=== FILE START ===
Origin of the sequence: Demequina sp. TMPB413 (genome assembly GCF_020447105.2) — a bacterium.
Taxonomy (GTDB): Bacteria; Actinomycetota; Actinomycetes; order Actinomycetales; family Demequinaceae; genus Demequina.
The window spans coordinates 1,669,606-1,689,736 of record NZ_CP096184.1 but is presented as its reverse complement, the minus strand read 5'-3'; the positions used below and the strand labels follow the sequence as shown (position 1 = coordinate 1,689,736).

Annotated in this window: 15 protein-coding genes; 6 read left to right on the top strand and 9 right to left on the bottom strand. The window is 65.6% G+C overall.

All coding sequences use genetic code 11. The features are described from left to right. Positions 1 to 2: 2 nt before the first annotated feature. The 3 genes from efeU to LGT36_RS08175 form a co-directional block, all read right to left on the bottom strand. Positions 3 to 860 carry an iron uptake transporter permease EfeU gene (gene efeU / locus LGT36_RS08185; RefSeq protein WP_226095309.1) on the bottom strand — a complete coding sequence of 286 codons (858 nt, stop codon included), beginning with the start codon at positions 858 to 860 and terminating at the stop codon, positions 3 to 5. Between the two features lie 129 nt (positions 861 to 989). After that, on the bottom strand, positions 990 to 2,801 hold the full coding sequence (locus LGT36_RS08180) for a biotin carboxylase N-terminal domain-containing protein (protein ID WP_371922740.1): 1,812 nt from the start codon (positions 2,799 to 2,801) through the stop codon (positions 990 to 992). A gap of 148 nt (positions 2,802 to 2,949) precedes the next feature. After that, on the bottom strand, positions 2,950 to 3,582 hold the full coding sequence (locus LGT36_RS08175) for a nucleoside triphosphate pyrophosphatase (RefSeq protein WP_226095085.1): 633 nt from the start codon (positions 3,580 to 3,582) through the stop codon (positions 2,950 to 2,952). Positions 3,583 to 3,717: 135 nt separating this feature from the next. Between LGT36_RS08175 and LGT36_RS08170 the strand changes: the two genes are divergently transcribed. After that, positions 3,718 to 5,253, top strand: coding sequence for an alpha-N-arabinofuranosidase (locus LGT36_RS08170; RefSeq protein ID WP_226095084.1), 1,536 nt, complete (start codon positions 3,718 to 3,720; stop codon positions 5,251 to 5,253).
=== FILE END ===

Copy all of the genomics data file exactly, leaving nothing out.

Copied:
Origin of the sequence: Demequina sp. TMPB413 (genome assembly GCF_020447105.2) — a bacterium.
Taxonomy (GTDB): Bacteria; Actinomycetota; Actinomycetes; order Actinomycetales; family Demequinaceae; genus Demequina.
The window spans coordinates 1,669,606-1,689,736 of record NZ_CP096184.1 but is presented as its reverse complement, the minus strand read 5'-3'; the positions used below and the strand labels follow the sequence as shown (position 1 = coordinate 1,689,736).

Annotated in this window: 15 protein-coding genes; 6 read left to right on the top strand and 9 right to left on the bottom strand. The window is 65.6% G+C overall.

All coding sequences use genetic code 11. The features are described from left to right. Positions 1 to 2: 2 nt before the first annotated feature. The 3 genes from efeU to LGT36_RS08175 form a co-directional block, all read right to left on the bottom strand. Positions 3 to 860 carry an iron uptake transporter permease EfeU gene (gene efeU / locus LGT36_RS08185; RefSeq protein WP_226095309.1) on the bottom strand — a complete coding sequence of 286 codons (858 nt, stop codon included), beginning with the start codon at positions 858 to 860 and terminating at the stop codon, positions 3 to 5. Between the two features lie 129 nt (positions 861 to 989). After that, on the bottom strand, positions 990 to 2,801 hold the full coding sequence (locus LGT36_RS08180) for a biotin carboxylase N-terminal domain-containing protein (protein ID WP_371922740.1): 1,812 nt from the start codon (positions 2,799 to 2,801) through the stop codon (positions 990 to 992). A gap of 148 nt (positions 2,802 to 2,949) precedes the next feature. After that, on the bottom strand, positions 2,950 to 3,582 hold the full coding sequence (locus LGT36_RS08175) for a nucleoside triphosphate pyrophosphatase (RefSeq protein WP_226095085.1): 633 nt from the start codon (positions 3,580 to 3,582) through the stop codon (positions 2,950 to 2,952). Positions 3,583 to 3,717: 135 nt separating this feature from the next. Between LGT36_RS08175 and LGT36_RS08170 the strand changes: the two genes are divergently transcribed. After that, positions 3,718 to 5,253, top strand: coding sequence for an alpha-N-arabinofuranosidase (locus LGT36_RS08170; RefSeq protein ID WP_226095084.1), 1,536 nt, complete (start codon positions 3,718 to 3,720; stop codon positions 5,251 to 5,253).